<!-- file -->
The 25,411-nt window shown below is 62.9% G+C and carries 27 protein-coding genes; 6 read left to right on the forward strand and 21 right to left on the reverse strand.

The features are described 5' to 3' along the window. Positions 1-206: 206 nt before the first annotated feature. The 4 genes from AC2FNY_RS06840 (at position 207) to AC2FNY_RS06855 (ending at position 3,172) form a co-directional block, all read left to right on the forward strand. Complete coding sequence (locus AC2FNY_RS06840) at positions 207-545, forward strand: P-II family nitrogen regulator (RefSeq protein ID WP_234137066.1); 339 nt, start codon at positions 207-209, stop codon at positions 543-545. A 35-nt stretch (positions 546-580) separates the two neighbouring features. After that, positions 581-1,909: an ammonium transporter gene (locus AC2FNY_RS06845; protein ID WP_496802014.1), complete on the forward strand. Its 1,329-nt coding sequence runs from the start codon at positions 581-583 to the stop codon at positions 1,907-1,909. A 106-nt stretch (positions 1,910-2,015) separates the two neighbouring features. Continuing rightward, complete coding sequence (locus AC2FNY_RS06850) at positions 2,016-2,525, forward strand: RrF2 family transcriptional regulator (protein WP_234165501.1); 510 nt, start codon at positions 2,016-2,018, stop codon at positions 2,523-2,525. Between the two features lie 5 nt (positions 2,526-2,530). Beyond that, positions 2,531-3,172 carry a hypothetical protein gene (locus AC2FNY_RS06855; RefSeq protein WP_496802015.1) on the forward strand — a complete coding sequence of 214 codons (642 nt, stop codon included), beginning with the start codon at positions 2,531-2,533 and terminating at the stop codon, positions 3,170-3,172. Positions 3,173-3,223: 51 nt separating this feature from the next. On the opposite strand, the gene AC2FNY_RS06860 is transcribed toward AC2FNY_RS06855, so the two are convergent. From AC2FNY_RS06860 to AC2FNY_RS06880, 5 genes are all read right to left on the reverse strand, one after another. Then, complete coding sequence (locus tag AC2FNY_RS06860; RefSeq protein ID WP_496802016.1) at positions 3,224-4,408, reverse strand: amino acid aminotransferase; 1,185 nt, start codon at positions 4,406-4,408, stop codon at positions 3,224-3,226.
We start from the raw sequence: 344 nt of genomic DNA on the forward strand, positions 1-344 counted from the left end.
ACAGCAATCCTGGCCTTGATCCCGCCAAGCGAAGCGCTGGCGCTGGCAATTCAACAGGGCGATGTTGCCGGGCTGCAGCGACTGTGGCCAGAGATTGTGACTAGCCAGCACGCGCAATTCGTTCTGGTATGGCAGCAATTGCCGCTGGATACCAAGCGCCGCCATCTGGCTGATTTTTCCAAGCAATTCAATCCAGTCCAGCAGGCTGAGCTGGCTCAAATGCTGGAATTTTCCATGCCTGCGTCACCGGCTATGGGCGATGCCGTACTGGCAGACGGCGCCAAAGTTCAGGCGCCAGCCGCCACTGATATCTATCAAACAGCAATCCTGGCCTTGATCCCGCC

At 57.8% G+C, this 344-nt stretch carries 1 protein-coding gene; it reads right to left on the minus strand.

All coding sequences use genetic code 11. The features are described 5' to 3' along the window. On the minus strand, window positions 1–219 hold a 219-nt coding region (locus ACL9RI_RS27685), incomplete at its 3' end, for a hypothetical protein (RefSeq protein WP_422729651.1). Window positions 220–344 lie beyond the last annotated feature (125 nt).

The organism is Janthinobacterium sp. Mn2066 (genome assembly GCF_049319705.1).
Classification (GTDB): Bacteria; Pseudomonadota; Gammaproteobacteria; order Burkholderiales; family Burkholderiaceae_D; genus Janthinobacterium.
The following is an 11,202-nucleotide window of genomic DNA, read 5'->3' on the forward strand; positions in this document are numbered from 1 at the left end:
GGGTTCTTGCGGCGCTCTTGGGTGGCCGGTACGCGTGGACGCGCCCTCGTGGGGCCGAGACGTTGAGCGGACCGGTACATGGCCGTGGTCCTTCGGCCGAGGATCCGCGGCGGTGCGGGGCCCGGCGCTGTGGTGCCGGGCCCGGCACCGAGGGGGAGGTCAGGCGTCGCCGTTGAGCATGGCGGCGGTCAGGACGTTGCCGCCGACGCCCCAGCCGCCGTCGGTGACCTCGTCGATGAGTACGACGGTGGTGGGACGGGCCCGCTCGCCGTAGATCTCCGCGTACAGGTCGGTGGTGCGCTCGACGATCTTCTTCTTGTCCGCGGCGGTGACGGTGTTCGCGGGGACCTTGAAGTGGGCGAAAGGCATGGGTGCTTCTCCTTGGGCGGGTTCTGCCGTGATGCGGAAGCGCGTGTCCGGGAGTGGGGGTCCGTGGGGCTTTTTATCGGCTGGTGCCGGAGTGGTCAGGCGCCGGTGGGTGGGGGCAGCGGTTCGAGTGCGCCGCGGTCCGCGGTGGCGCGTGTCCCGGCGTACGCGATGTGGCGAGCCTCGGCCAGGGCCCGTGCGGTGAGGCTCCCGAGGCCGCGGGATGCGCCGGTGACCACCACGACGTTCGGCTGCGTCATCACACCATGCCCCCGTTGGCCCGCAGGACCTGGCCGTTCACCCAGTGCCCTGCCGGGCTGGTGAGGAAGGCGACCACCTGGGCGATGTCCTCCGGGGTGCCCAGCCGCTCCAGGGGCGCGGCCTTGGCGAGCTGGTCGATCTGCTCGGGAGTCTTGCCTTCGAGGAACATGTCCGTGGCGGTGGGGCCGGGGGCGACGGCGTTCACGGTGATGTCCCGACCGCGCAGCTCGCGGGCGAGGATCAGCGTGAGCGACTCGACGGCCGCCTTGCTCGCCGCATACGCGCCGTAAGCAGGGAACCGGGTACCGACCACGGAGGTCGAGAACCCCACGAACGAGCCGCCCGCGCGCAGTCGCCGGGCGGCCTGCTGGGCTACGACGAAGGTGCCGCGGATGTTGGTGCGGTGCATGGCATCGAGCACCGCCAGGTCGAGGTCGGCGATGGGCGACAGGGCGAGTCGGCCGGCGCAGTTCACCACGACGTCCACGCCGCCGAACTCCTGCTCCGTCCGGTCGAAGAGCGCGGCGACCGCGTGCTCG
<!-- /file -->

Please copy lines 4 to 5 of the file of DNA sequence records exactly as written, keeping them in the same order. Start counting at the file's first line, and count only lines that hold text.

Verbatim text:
ACAGCAATCCTGGCCTTGATCCCGCCAAGCGAAGCGCTGGCGCTGGCAATTCAACAGGGCGATGTTGCCGGGCTGCAGCGACTGTGGCCAGAGATTGTGACTAGCCAGCACGCGCAATTCGTTCTGGTATGGCAGCAATTGCCGCTGGATACCAAGCGCCGCCATCTGGCTGATTTTTCCAAGCAATTCAATCCAGTCCAGCAGGCTGAGCTGGCTCAAATGCTGGAATTTTCCATGCCTGCGTCACCGGCTATGGGCGATGCCGTACTGGCAGACGGCGCCAAAGTTCAGGCGCCAGCCGCCACTGATATCTATCAAACAGCAATCCTGGCCTTGATCCCGCC

At 57.8% G+C, this 344-nt stretch carries 1 protein-coding gene; it reads right to left on the minus strand.